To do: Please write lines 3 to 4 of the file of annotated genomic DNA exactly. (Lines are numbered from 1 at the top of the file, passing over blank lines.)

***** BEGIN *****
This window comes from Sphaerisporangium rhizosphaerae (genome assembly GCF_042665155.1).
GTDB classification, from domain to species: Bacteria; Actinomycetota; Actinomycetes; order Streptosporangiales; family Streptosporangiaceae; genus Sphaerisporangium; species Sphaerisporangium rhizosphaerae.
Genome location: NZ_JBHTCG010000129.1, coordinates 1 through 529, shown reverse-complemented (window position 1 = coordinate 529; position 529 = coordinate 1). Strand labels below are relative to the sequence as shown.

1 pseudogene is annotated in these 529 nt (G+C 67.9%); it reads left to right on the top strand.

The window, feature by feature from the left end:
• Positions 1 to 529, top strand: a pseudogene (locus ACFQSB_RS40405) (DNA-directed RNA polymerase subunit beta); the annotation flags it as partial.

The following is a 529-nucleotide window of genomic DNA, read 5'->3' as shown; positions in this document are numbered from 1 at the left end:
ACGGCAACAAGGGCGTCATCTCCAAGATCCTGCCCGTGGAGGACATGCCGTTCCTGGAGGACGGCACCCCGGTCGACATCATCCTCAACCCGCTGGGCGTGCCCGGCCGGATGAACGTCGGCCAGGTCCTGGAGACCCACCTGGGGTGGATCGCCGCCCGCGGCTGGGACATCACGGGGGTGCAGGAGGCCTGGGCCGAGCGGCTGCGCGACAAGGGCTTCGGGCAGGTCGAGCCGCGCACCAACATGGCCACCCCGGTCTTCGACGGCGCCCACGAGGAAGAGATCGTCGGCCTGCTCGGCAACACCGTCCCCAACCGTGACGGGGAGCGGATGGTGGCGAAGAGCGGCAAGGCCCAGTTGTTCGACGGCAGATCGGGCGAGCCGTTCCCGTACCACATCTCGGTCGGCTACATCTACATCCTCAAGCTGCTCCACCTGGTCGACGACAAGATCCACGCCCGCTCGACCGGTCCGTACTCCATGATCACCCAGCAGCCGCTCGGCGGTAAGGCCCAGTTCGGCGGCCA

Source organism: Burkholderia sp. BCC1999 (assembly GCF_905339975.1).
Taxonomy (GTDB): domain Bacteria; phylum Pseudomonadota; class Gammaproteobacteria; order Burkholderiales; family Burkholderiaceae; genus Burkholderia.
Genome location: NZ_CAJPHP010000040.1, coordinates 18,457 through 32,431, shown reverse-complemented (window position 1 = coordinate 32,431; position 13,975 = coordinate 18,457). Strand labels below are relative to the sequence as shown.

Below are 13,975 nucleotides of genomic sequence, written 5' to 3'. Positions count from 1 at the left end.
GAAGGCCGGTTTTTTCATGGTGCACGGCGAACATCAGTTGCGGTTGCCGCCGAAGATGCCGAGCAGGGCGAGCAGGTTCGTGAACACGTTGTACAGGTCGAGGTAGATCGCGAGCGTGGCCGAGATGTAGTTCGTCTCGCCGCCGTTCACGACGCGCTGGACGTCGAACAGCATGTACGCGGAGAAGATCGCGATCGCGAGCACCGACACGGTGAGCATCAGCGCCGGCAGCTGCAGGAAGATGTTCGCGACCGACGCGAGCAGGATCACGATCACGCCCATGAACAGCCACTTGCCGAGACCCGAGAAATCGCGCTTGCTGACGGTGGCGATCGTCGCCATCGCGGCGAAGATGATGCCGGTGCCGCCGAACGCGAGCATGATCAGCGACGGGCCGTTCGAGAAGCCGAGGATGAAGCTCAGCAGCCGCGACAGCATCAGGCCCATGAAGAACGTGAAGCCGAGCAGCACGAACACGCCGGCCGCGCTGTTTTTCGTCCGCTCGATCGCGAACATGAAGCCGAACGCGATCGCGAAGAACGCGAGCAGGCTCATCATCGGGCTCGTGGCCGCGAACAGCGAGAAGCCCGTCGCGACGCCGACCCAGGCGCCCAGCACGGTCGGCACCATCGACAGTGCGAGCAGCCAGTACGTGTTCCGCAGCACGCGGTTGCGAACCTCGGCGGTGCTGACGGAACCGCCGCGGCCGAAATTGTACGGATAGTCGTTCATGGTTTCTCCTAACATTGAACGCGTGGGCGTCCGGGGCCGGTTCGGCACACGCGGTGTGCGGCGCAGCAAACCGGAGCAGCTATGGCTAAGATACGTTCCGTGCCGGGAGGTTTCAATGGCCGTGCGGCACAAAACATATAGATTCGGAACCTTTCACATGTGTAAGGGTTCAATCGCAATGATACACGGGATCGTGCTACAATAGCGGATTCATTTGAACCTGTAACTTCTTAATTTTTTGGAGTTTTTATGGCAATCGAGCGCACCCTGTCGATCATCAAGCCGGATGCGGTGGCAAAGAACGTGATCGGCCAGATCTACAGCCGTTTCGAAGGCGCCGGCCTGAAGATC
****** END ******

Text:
Genome location: NZ_JBHTCG010000129.1, coordinates 1 through 529, shown reverse-complemented (window position 1 = coordinate 529; position 529 = coordinate 1). Strand labels below are relative to the sequence as shown.

1 pseudogene is annotated in these 529 nt (G+C 67.9%); it reads left to right on the top strand.